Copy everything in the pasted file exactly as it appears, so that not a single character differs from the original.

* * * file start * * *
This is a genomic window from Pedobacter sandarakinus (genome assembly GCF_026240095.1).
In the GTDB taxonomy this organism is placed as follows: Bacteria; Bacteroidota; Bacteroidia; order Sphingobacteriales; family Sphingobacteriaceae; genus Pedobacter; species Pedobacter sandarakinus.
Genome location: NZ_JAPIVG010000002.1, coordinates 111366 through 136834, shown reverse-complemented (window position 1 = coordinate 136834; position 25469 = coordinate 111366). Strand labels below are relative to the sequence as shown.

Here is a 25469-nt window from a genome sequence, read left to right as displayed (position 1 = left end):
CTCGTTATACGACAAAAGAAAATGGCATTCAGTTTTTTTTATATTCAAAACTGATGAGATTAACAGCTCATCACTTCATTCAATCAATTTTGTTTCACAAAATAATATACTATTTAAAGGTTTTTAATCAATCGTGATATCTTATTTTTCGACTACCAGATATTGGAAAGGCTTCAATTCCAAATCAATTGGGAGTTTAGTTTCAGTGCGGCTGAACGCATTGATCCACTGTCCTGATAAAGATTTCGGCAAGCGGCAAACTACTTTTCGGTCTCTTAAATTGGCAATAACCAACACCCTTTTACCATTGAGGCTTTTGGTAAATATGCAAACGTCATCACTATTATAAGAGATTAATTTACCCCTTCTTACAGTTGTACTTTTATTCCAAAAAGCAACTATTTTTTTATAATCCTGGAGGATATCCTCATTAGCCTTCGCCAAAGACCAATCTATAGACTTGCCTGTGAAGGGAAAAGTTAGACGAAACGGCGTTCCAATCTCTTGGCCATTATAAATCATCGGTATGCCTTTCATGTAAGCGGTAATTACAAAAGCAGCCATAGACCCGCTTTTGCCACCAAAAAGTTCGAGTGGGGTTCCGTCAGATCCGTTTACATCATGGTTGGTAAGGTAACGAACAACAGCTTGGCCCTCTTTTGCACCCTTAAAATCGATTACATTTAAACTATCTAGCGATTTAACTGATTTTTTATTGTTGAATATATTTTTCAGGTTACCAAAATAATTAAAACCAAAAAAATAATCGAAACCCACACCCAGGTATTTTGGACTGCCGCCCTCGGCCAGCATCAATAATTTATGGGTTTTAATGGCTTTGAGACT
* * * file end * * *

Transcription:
This is a genomic window from Pedobacter sandarakinus (genome assembly GCF_026240095.1).
In the GTDB taxonomy this organism is placed as follows: Bacteria; Bacteroidota; Bacteroidia; order Sphingobacteriales; family Sphingobacteriaceae; genus Pedobacter; species Pedobacter sandarakinus.
Genome location: NZ_JAPIVG010000002.1, coordinates 111366 through 136834, shown reverse-complemented (window position 1 = coordinate 136834; position 25469 = coordinate 111366). Strand labels below are relative to the sequence as shown.

Here is a 25469-nt window from a genome sequence, read left to right as displayed (position 1 = left end):
CTCGTTATACGACAAAAGAAAATGGCATTCAGTTTTTTTTATATTCAAAACTGATGAGATTAACAGCTCATCACTTCATTCAATCAATTTTGTTTCACAAAATAATATACTATTTAAAGGTTTTTAATCAATCGTGATATCTTATTTTTCGACTACCAGATATTGGAAAGGCTTCAATTCCAAATCAATTGGGAGTTTAGTTTCAGTGCGGCTGAACGCATTGATCCACTGTCCTGATAAAGATTTCGGCAAGCGGCAAACTACTTTTCGGTCTCTTAAATTGGCAATAACCAACACCCTTTTACCATTGAGGCTTTTGGTAAATATGCAAACGTCATCACTATTATAAGAGATTAATTTACCCCTTCTTACAGTTGTACTTTTATTCCAAAAAGCAACTATTTTTTTATAATCCTGGAGGATATCCTCATTAGCCTTCGCCAAAGACCAATCTATAGACTTGCCTGTGAAGGGAAAAGTTAGACGAAACGGCGTTCCAATCTCTTGGCCATTATAAATCATCGGTATGCCTTTCATGTAAGCGGTAATTACAAAAGCAGCCATAGACCCGCTTTTGCCACCAAAAAGTTCGAGTGGGGTTCCGTCAGATCCGTTTACATCATGGTTGGTAAGGTAACGAACAACAGCTTGGCCCTCTTTTGCACCCTTAAAATCGATTACATTTAAACTATCTAGCGATTTAACTGATTTTTTATTGTTGAATATATTTTTCAGGTTACCAAAATAATTAAAACCAAAAAAATAATCGAAACCCACACCCAGGTATTTTGGACTGCCGCCCTCGGCCAGCATCAATAATTTATGGGTTTTAATGGCTTTGAGACT